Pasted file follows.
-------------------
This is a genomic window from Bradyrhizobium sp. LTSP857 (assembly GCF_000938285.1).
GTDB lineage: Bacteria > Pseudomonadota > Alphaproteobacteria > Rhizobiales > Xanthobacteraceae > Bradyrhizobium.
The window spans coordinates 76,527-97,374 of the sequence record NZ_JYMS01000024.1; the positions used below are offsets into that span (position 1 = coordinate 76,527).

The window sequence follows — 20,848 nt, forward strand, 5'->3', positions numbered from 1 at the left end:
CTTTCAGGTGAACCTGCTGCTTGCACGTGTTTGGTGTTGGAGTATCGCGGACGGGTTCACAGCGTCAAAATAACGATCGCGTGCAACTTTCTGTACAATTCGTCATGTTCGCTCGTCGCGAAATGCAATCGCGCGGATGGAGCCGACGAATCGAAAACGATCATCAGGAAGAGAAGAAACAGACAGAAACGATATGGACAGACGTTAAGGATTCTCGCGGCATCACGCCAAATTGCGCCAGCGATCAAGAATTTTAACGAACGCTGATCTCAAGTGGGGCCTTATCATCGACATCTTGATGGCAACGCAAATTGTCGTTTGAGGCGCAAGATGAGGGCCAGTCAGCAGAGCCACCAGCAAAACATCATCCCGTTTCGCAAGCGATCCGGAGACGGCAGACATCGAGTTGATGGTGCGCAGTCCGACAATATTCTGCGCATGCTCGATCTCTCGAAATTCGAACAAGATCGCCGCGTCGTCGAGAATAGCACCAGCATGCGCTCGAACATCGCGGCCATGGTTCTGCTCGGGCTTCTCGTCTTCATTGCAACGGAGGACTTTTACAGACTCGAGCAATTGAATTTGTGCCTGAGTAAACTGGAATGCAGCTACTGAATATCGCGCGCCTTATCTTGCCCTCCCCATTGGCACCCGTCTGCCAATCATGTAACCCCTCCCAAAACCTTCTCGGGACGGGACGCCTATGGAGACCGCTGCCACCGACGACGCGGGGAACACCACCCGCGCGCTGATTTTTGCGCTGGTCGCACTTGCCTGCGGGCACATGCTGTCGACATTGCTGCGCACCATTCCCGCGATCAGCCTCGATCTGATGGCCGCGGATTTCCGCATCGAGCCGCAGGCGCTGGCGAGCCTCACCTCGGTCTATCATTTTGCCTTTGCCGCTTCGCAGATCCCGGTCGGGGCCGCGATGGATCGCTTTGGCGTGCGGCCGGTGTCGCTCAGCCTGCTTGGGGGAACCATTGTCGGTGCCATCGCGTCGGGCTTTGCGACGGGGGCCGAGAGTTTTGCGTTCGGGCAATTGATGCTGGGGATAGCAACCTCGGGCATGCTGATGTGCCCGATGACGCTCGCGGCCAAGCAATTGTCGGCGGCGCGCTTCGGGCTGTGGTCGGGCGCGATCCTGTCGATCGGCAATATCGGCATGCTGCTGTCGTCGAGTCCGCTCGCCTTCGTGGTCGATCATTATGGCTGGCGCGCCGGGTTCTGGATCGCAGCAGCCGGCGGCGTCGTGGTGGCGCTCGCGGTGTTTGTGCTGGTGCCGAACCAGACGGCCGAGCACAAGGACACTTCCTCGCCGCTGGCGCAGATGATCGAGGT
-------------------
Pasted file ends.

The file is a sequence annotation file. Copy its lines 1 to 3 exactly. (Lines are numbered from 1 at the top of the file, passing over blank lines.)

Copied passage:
This is a genomic window from Bradyrhizobium sp. LTSP857 (assembly GCF_000938285.1).
GTDB lineage: Bacteria > Pseudomonadota > Alphaproteobacteria > Rhizobiales > Xanthobacteraceae > Bradyrhizobium.
The window spans coordinates 76,527-97,374 of the sequence record NZ_JYMS01000024.1; the positions used below are offsets into that span (position 1 = coordinate 76,527).